Is it because Dural itself is changing a lot, much of rural Dural is disappearing?

Rural Dural has disappeared just about totally because now you see magnificent homes on five acres, most of the five acres are gardens, you know they’ve got their own gardeners. This is a very elite area this is like The Hamptons out of New York where if you own five acres in Dural now it’s a bit different.

You said when you came to Dural there were citrus trees here. What happened to those did your father take them out?

Took them all out and the soil was so rich, the first few crops, I’ll never forget anything would grow, you didn’t need fertiliser because they were there for fifty, sixty, eighty years, we had to get a bulldozer in to pull some of them out the roots were so deep, but fruit growing was not viable because you got to be on fifty, a hundred acres to grow fruit, you can’t grow fruit on a small property because it just doesn’t pay plus we didn’t know much about fruit growing, but we did about vegetables and flowers, so that’s what we concentrated on.

Were there any other flower growers in the area apart from yourselves?

Yes there was a lot of flower growers in those days. There was Joe Mesterini(?), there was Viney's Lane he was one of the largest carnation growers in the state, the Melito brothers they were in Kenthurst, they were huge in carnations, there was Lynch old Bill Leo Lynch whose son Leo and his grandsons Leo and Peter now own Cloverhill which supplies all the Coles and Woolworths and they’ve got farms in Queensland, farms down here in Quarry Road Dural so they were very big in the flower industry. Mario Vilisano(?) whose two houses up from us, huge in the flower growing industry too, but he’s retired now his sons ones a car dealer and the other ones a real estate agent, so this is what I mean sons of the biggest flower grower no ones followed in his father’s footsteps and the same with Joe Mesterini his son and daughter chose other professions and the Melito boys none of the Melitos are left there’s only Leno Melito but he’s a wholesaler not a grower so this is why they’re going out of the industry and well I mean the industry will continue but unfortunately a lot of imports from overseas.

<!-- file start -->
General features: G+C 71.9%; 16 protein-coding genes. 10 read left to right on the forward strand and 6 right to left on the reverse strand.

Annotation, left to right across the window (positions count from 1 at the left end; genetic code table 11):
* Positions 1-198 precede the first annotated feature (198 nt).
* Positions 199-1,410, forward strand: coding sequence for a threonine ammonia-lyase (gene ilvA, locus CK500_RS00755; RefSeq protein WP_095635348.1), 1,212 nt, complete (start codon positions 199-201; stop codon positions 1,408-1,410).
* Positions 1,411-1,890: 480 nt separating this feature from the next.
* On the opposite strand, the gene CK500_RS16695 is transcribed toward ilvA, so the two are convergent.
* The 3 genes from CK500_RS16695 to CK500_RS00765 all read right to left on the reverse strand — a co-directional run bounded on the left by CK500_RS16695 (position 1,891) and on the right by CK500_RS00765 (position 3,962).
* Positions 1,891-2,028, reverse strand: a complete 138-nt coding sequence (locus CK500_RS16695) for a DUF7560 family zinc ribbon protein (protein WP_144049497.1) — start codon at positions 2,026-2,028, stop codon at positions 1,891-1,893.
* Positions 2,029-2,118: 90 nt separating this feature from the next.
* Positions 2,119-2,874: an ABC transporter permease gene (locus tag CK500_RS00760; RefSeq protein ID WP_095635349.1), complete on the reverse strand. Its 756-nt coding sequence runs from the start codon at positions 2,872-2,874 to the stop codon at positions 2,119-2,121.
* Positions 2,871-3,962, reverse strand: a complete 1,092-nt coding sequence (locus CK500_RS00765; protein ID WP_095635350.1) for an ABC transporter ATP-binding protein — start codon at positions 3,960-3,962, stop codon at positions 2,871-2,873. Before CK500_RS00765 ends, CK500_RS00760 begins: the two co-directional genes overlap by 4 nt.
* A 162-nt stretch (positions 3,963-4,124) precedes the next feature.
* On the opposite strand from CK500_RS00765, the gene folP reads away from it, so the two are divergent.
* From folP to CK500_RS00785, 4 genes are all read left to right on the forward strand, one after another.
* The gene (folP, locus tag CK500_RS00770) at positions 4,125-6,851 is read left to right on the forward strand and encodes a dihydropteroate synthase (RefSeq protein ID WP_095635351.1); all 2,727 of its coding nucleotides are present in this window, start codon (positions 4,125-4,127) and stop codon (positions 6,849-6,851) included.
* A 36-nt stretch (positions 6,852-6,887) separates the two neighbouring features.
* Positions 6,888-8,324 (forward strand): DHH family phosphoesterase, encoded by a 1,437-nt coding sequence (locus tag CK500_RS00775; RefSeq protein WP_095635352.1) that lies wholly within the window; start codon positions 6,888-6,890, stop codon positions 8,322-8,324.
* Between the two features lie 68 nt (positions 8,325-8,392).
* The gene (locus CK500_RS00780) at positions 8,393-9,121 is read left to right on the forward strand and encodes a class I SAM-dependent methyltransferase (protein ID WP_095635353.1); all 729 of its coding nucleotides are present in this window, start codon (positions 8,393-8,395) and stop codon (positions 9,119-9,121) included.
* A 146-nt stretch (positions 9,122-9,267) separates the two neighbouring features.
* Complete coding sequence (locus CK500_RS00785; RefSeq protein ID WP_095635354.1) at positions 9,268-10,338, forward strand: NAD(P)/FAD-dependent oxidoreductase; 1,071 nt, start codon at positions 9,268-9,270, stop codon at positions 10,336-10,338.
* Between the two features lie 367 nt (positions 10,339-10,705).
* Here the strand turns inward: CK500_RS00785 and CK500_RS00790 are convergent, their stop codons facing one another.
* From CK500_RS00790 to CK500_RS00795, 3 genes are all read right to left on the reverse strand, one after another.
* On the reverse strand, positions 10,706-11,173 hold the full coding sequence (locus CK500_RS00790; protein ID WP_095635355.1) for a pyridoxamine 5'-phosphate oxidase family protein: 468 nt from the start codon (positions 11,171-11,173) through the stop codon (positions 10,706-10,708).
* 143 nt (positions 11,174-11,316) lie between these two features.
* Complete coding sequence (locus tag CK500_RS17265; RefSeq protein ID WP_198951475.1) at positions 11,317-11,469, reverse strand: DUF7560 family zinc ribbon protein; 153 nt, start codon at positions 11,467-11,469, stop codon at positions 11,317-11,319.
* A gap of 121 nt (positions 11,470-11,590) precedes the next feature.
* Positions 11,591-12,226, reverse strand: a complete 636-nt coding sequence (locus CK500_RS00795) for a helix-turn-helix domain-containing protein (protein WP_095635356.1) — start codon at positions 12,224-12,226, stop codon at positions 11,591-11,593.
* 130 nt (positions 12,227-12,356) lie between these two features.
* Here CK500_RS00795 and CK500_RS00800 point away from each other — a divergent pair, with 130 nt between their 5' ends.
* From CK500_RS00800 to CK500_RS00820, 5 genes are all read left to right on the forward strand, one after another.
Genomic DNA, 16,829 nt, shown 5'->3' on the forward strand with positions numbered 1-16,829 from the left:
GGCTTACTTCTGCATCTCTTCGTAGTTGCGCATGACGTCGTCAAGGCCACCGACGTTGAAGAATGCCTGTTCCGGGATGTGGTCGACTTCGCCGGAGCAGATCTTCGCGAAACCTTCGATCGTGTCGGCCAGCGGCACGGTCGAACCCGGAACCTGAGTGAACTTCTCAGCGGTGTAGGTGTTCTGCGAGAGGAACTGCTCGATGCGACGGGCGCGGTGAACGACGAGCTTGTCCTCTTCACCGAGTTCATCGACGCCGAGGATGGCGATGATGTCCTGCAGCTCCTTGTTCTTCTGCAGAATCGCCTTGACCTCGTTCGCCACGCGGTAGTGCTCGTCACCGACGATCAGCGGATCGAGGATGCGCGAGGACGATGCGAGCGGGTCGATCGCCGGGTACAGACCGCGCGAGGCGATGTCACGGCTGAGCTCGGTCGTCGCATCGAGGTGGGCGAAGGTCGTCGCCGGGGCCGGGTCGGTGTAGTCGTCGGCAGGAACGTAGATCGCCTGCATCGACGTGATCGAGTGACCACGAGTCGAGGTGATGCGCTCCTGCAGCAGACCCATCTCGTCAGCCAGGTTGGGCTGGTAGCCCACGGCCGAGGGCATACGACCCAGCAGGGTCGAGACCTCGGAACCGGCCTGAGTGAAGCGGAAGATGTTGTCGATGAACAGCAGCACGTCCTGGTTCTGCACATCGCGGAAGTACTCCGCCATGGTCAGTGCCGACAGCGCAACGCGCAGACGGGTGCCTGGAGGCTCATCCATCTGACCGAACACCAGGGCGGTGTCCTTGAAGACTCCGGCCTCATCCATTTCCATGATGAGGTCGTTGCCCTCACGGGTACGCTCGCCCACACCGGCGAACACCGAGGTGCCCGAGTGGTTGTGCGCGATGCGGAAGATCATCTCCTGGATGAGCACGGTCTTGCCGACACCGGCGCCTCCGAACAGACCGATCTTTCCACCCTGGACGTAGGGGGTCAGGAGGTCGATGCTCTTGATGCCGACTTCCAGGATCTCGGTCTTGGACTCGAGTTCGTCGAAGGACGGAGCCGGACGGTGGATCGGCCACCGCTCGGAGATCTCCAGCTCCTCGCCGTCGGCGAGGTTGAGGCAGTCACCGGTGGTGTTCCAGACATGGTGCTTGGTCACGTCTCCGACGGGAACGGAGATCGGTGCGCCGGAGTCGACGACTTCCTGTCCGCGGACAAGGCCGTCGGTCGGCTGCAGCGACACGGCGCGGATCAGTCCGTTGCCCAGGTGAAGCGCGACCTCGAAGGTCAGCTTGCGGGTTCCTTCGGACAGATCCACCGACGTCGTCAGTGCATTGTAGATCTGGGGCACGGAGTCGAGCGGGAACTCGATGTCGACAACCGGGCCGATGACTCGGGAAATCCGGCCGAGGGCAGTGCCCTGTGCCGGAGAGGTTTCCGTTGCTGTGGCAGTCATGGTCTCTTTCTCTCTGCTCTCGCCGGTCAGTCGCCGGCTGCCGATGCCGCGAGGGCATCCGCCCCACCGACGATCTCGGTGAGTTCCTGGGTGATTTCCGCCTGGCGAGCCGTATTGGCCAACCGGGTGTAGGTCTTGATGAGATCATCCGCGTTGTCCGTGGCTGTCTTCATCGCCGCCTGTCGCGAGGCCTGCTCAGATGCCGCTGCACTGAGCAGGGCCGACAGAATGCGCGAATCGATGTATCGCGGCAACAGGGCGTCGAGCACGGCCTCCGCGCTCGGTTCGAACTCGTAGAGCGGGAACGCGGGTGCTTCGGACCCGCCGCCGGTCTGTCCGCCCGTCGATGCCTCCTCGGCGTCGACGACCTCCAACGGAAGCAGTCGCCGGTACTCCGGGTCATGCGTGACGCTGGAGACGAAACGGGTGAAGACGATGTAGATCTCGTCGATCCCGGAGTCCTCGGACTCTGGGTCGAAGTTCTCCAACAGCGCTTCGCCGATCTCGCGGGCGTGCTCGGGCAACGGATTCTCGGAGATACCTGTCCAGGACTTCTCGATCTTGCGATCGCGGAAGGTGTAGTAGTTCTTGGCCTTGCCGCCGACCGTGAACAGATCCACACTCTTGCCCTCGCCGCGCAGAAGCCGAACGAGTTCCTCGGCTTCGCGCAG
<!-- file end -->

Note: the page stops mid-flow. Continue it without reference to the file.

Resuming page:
So tell me about your business what kind of flowers do you grow? How do you nurture them and so on?

Well the company is called Nati Brothers Roses we’d have probably about 300,000 rose bushes we’ve got about seven or eight acres under hothouse conditions like controlled temperature so they’re all heated so we produce 52 weeks of the year from those and then we’d have about twelve acres outside that produce for about eight months, nine months of the year, then we prune them get them ready for the Spring so we supply probably two hundred florist shops around Sydney, Wollongong, Newcastle, Tamworth all country areas.